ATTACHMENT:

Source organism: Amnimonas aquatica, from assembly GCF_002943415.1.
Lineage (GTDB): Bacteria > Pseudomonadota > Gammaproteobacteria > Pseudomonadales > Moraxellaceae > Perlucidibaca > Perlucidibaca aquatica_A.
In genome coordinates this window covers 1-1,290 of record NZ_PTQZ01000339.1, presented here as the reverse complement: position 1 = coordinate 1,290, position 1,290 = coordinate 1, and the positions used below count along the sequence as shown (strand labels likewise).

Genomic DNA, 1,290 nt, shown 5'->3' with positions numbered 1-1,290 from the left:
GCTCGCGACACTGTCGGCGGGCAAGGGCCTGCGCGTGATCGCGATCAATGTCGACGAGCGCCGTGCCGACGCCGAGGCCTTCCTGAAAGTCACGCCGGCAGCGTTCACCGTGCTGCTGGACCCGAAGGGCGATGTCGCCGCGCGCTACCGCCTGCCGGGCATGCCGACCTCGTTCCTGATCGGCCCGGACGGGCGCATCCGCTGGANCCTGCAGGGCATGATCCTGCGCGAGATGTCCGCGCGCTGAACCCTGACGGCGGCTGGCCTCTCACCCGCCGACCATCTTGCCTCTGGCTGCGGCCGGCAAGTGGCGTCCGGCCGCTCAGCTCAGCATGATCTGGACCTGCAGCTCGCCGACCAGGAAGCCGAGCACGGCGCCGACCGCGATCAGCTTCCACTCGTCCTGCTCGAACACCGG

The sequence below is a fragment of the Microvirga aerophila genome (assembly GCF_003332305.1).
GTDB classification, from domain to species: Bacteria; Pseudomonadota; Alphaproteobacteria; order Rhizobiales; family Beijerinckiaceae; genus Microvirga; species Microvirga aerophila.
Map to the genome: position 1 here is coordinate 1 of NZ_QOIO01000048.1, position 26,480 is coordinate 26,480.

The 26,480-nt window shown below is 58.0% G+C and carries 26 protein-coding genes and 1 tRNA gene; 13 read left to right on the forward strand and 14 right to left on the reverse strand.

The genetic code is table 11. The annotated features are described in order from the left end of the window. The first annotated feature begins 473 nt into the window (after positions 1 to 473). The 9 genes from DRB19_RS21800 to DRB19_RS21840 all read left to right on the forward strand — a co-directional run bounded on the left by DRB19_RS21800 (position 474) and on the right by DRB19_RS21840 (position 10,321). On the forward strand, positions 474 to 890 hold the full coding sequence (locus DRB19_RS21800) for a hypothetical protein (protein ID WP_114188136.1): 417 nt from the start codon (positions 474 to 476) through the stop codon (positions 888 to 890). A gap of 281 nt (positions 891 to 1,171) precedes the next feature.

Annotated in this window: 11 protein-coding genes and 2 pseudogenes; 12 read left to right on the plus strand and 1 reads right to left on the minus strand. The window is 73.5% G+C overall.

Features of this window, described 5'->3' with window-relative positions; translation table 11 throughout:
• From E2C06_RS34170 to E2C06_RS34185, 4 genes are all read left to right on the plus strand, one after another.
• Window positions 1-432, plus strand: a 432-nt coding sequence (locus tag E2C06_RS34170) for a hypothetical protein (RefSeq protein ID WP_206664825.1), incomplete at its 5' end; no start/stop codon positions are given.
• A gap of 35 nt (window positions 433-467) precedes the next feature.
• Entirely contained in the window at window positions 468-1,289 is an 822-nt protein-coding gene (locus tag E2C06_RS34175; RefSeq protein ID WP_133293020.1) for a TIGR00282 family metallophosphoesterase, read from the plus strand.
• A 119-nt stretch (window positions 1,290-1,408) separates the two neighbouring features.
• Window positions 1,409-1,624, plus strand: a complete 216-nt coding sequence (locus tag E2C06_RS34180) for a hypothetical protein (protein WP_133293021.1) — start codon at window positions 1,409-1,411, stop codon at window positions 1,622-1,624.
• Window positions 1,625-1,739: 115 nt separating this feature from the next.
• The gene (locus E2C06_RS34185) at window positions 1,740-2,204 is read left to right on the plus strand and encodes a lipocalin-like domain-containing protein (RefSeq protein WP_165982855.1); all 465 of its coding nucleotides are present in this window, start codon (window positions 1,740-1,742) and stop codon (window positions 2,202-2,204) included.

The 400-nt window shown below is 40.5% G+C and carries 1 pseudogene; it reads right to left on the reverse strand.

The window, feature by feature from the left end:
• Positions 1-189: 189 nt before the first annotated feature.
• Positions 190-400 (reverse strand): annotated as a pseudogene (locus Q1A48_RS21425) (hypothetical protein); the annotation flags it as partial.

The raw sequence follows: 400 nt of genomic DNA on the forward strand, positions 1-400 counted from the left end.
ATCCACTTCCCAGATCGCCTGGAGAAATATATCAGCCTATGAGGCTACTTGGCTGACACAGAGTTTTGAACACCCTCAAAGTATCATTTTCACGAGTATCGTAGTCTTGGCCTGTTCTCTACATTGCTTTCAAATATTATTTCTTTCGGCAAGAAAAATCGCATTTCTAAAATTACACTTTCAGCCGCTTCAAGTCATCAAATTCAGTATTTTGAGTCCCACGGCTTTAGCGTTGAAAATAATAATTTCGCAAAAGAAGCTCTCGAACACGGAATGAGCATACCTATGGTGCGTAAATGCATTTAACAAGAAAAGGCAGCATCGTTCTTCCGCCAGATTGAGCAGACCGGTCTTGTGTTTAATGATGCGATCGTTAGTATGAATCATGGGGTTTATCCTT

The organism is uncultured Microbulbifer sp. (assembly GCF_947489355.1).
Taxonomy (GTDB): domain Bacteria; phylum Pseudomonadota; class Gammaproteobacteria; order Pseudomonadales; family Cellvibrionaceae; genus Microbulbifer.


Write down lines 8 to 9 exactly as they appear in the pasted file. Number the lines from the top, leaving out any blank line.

Map to the genome: position 1 here is coordinate 1 of NZ_QOIO01000048.1, position 26,480 is coordinate 26,480.

The 26,480-nt window shown below is 58.0% G+C and carries 26 protein-coding genes and 1 tRNA gene; 13 read left to right on the forward strand and 14 right to left on the reverse strand.